Flint Journal Feature

Press: The Flint Journal, August 2005

Someone gave Tomak Bakisk the ultimate compliment about his sculpture "Fountain at Minerva" at last year's Michigan Renaissance Festival. "It looks like a Bernini," the admirer said.

"It made me feel successful, like I hit the nail on the head," said the 34-year-old Warren artist, who reveres 17th century Italian master Gianlorenzo Bernini.

This year, only the 8-foot figure of Minerva from the entire tableau will be at the festival at Hollygrove, 12500 Dixie Highway, Groveland Township. The 26th annual event opens Saturday and continues on weekends through Sept. 25.

Baksik is among nearly 200 artisans involved in this annual re-creation of the Renaissance period. In addition to handcrafted wares, visitors may partake in games of skill or enjoy such entertainers as belly dancers, sword swallowers, musicians, comedians and sword fighters.

The festival is best known for its full-contact armored jousting tournaments during which knights defend their honor until the last man is standing.

This is Baksik's fifth year in the Michigan Renaissance Festival. Sales from the smaller objects he sells in festivals provide funds for his larger projects such as the Minerva fountain, he said. The 3,000-pound fountain is made of epoxy, styrene and fiberglass. It depicts a scene from the Trojan war in which Minerva beckons Neptune to raise a storm to smite the Aechean fleet.

The work almost had a part in an upcoming (2006) movie, "10th & Wolf," starring Dennis Hopper and Val Kilmer, Baksik said.

"It was to be set near a mansion near Pittsburgh (that simulated) the Mafia leader's home in Italy," Baksik said, referring to a character in the film. "But they had huge budget cutbacks, and I lost the deal." The sculpture was two years in the making. Baksik made a couple of trips to Rome to look at sculptures made by Italian masters. He said he admires Bernini because he was "a brilliant sculptor."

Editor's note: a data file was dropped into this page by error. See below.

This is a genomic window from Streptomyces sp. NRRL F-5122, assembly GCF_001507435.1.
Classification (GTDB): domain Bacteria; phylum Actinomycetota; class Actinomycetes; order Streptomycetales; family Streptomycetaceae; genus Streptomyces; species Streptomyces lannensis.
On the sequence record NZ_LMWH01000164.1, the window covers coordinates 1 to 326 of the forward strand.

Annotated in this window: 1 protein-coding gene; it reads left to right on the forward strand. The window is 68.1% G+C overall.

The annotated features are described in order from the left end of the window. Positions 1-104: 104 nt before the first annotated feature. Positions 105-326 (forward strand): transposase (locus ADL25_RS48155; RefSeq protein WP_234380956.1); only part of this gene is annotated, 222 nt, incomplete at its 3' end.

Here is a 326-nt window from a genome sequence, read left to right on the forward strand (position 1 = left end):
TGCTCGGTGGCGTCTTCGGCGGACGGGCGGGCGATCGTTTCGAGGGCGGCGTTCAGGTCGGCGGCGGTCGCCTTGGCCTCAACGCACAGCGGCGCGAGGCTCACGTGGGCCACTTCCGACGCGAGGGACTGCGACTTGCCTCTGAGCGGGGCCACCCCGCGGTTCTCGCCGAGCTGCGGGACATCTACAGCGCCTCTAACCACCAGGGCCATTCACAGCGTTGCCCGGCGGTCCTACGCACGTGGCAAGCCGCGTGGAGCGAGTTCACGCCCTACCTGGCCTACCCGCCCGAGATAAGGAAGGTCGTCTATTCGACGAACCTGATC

The complete "Minerva" has been shown at the Loveland Sculpture Invitational and the Mythic Journeys conference celebrating the Joseph Campbell Centennial in Atlanta.

The fountain sculpture now is owned by an art patron, but the figure has been loaned for display at this year's Renaissance festival. He said the originals are made in modeling clay over a steel frame. "Then we mold it in sections (100 overall) and cast it in 13 layers of resin and fiberglass. The pieces are assembled with plumbing in place (for the fountains)."

Smaller works are usually hollow cast in resin, he said.

Baksik has been making such sculptures since the 1980s. He dropped out of the University of Michigan, where he was studying physics and art, in 1992.

"The art program had way too much modern and abstract art, which I did not identify with," he said.

He's also dabbled in oil painting, fantasy and sci-fi illustration, blacksmithing and making pewter jewelry.

Baksik said he's drawn to mythological figures. "I suppose I'm a fairly spiritual person who's done a lot of research into the wide spectrum of human religious belief," he said.

Among his other objects are a Valkyrie shelf from Norse mythology (the Valkyries were battle maidens), Celtic crosses, faeries, gargoyles and dragons.

His bestselling object has been the medicine weasel, an animal with a human skull on top of its head. "People like hamsters and ferrets," he said. "They don't see them depicted in such a cool way."

Baksik also is a member of the Society of Creative Anachronism, international organization dedicated to researching and re-creating the arts and skills of pre-17th century Europe.

He said he participates in group battles in which members use wooden swords.

Baksik has constructed his own booth at the Michigan Renaissance Festival. He also has bigger dreams. He's proposed constructing a giant labyrinth for people to walk through while at the fair.

A-maze-ing.

Michigan Renaissance Festival

• Where: Hollygrove, 12500 Dixie Highway, Groveland Township
• When: 10 a.m.-7 p.m. Saturdays and Sundays through Sept. 25 (open Labor Day and Sept. 23)
• Tickets: $16.95 adults, $7.95 children 5-12 (free for younger children), in advance or at the gate
• Details: (800) 601-4848, www.michrenfest.com